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BH in Tallinn: 2

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I want to throw in the comment that tourists abound in Tallinn, including many Americans, and not just backpackers, either. Many, many people speak English, and the posh hotels are as smooth as you could desire.

Next day was Sunday, so I did a little walking in the old town, and at three turned up for an Anglican Eucharist celebrated by a Lutheran pastor in a gothic church. It was here that I knelt in direct line with a fifteenth century donor. The sermon said how sad it was that Christianity was in decline in Estonia, and that most people in Tallinn saw that Sunday, St John’s Day, as the Grill-Fest, the great barbecue day. Quite right, I’m sure, but in fact almost my next move (after coffee and cake) was to take a bus straight to the grillfest. I did pause to see the Swedish embassy, where in September 1991 the Svenska Dagblat newspaper had a photo of the new Swedish Ambassador to the newly free Estronia up on a ladder, with a hammer, nailing his Embassy sign to the wall. By now the weather had broken (as is traditional for Midsummer in Estonia), so at the grillfest I gladly bought a 2 dollar plastic mackintosh, and in the best British tradition ignored the rain. The information desk people explained that each of the five tents had a different style of music, so I went to the folk dancing tent. There was just one group all evening, dancing every hour on the hour for thirty minutes. They were amateurs from Tallinn, but knew dances from all over Estonia (and Cossack). Both sexes, all ages, including three boys aged around 12, three very pretty girls in their teens, hair braided or in plaits, and a young woman built on lines that Rubens would have liked, all dressed in old costume, showed every sign of high enjoyment, smiling at each other as they danced, laughing as they got steps wrong (seldom), and using dances that brought in members of the audience (all of whom seemed to know the steps). All evening there were more dancers than audience, and we all fitted inside the tent, except for a wild moment of mild rain when three couples danced the galop right out into the field and back again. The dancers even invited me, and I was tempted, but my ankle wouldn’t have approved, and I waved my stick at them. But they knew I was with them in spirit. I saw the shows at six, seven, and eight, and at 7.30 supped on grilled pork, saute potatoes, sauerkraut, and beer, at a table within easy earshot of a tent where a band was playing Rock Around the Clock as if it had just been written. I told some young Estonians at my table that this music was fifty years old: I don’t think they believed me.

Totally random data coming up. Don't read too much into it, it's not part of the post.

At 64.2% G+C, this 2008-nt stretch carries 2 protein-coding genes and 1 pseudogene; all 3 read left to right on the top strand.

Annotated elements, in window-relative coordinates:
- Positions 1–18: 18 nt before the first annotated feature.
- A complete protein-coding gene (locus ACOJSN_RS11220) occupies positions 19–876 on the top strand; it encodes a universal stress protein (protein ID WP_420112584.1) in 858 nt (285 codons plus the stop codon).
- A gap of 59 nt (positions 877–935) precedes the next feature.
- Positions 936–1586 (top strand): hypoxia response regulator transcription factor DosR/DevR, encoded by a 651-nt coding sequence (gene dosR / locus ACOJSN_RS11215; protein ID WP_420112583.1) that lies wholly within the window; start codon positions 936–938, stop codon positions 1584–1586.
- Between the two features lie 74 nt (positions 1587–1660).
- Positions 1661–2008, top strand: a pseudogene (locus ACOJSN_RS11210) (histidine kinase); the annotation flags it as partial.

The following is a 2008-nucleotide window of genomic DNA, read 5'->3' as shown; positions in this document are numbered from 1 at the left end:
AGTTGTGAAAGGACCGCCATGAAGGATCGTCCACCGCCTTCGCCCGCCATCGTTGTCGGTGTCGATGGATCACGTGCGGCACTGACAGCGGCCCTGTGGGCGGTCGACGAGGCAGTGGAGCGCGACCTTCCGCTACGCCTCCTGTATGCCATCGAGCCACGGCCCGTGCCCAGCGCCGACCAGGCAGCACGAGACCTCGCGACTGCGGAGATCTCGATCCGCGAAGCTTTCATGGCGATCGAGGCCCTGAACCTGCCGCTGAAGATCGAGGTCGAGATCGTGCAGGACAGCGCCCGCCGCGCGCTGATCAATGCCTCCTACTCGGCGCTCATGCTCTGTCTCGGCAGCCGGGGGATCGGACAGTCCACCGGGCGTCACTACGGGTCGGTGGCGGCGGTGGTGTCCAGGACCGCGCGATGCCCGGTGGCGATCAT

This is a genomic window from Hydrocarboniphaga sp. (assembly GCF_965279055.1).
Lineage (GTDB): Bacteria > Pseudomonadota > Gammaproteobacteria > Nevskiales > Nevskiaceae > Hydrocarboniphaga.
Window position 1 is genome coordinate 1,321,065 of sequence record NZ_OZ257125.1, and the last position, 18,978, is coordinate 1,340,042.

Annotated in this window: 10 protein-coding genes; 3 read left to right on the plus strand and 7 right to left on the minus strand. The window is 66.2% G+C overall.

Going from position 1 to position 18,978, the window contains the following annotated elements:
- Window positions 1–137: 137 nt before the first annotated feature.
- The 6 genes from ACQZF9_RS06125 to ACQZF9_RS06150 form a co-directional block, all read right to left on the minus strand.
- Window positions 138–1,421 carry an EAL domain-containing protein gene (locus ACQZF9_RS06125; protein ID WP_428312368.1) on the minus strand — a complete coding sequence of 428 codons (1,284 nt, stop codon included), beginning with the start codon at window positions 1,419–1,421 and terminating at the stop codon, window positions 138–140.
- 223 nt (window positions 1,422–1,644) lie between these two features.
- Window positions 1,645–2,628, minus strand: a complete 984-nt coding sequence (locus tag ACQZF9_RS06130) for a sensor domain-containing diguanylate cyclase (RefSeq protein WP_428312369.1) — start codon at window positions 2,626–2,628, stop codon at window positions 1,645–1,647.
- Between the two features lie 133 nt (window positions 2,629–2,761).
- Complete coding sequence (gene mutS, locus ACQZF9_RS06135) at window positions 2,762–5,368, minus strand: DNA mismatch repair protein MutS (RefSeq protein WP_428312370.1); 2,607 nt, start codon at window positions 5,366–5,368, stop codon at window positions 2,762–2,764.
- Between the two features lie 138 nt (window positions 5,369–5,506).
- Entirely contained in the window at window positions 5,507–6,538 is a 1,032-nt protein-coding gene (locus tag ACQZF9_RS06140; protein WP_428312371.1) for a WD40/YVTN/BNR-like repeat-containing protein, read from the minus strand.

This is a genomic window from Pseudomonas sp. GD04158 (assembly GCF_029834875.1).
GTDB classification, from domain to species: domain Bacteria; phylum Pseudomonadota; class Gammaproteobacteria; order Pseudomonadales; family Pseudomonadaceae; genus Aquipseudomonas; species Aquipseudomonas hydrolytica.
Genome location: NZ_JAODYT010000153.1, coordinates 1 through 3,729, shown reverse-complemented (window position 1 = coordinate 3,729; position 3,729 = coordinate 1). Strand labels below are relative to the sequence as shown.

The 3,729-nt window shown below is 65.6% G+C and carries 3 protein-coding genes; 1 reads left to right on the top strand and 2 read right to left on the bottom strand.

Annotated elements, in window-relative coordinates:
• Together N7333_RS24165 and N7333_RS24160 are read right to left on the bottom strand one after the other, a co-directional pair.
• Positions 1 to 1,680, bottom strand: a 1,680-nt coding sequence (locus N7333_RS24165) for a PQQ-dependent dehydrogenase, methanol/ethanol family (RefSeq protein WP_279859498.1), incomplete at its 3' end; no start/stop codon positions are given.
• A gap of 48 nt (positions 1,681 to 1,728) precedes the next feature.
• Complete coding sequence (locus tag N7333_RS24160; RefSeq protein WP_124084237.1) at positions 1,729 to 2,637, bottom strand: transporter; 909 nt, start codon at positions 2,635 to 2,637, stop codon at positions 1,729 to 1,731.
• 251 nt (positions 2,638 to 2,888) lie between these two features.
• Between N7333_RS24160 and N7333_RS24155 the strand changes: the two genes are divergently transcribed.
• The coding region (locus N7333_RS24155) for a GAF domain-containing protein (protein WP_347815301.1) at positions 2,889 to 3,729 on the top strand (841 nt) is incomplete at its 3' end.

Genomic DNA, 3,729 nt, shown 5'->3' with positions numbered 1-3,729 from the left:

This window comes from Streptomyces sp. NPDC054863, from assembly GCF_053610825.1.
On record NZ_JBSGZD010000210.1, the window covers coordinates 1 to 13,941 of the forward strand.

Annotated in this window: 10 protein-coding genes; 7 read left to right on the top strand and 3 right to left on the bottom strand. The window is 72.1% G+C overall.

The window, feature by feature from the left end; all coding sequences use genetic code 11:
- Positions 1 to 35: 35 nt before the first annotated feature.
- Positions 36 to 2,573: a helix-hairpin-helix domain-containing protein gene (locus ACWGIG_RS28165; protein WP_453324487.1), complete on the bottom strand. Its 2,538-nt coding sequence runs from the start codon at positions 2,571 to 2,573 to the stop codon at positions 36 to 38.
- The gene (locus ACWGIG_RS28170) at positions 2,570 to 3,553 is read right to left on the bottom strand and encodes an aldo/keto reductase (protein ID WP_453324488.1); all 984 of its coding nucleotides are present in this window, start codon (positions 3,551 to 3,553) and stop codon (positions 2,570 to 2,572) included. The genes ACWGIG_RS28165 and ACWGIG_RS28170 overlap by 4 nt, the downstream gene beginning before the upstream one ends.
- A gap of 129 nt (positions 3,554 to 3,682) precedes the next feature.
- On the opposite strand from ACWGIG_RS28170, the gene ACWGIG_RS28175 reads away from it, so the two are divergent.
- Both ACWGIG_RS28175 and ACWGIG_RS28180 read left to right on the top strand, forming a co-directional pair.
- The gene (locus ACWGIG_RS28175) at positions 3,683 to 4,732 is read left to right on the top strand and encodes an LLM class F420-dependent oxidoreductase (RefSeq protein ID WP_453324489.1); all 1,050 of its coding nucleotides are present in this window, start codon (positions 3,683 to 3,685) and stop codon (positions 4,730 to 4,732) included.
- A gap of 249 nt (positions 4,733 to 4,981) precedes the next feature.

Bus back, up to bed, next miorning a taxi to the bus station, and so to Riga.

Ben Haines, in Riga

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